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Counselors Talk With Students After Newtown Shooting

As funeral services begin this week for the 20 children and 6 adults killed in a Newtown, Conn. elementary school, local counselors are suggesting ways to avoid the ill effects of such devastating news.

The shooting, which left 20 children and 8 adults dead including the shooter, has left its mark on the minds of many across the country, says D.C.-based psychiatric counselor Kathy Richardson. And many children may be fearful about returning to the classroom, she adds.

Although a child might be anxious about returning to school, it's important that they go back, Richardson says. 

"It's important not to let them stay home, and to do what you can do to get them there back in the classroom and to demonstrate to them that school is a safe place," she says. Richardson also advises parents to inform teachers of a child's anxiety so he or she can receive extra support.

"The entire society grieves and is traumatized by such a an event. How could our society not protect our children?" she says.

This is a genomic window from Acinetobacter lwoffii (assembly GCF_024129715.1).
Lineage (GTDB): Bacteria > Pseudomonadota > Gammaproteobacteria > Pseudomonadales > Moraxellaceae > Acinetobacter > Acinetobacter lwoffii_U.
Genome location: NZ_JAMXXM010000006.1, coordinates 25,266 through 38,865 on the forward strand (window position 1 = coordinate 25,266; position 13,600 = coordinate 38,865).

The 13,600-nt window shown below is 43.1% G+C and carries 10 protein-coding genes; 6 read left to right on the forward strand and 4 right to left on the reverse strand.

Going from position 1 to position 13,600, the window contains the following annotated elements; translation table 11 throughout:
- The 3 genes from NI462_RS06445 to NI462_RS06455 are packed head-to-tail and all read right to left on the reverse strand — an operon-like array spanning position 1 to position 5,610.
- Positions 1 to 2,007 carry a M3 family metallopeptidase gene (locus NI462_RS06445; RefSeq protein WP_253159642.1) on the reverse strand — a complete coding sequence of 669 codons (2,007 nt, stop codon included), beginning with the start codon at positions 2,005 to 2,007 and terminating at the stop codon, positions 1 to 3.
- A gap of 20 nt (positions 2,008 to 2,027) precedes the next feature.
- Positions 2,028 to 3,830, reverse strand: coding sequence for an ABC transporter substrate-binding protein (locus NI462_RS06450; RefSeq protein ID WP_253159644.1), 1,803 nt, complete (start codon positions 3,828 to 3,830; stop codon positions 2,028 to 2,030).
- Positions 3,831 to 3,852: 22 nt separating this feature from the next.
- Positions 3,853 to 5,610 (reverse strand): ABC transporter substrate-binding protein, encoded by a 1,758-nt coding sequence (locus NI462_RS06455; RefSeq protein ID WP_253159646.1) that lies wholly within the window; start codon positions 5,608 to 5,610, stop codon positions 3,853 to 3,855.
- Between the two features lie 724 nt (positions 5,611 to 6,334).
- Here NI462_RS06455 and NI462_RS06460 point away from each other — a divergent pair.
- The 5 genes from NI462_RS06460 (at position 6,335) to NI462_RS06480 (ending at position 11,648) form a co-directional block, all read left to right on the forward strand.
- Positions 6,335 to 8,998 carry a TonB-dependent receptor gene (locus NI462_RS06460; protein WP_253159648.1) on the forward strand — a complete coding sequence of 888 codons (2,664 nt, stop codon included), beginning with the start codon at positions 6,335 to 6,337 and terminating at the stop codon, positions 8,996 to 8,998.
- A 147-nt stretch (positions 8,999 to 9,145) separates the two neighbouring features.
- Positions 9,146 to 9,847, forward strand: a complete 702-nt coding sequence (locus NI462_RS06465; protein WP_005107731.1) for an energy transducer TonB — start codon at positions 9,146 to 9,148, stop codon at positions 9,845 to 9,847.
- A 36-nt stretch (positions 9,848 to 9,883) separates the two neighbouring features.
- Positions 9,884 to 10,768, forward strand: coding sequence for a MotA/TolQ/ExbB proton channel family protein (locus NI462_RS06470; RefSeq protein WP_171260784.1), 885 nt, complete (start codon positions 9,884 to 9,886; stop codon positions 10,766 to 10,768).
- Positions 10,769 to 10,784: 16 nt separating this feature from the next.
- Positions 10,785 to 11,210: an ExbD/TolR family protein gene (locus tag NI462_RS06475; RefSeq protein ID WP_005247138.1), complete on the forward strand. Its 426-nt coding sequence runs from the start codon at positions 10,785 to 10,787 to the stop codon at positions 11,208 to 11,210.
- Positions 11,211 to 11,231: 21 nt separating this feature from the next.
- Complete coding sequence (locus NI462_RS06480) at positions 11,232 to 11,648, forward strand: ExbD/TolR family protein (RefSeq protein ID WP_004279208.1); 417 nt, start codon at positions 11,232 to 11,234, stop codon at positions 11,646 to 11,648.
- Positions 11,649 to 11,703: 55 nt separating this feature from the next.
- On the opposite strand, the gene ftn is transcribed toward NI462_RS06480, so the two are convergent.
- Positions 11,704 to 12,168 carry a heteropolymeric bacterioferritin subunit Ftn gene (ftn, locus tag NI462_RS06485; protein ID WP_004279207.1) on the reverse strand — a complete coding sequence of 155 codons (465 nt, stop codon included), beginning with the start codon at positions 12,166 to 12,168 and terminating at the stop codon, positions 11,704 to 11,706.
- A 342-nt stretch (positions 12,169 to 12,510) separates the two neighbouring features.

Teachers and school administrators were bracing themselves for questions from children who may not have fully processed what happened last Friday in a school not much different from theirs. One way to avoid children — or their parents — being traumatized is to turn off the TV, Richardson says. 

"Because the images are not ones that young children should be exposed to," she says. 

Although children, especially younger ones, are sometimes subjected to more information than necessary, they may not always react as expected, she adds. 

"They may hear it, but they're not hearing it the way that we're hearing it," she says. "So, if your child does not ask about it, don't go out of your way to have a big discussion with them about it." 

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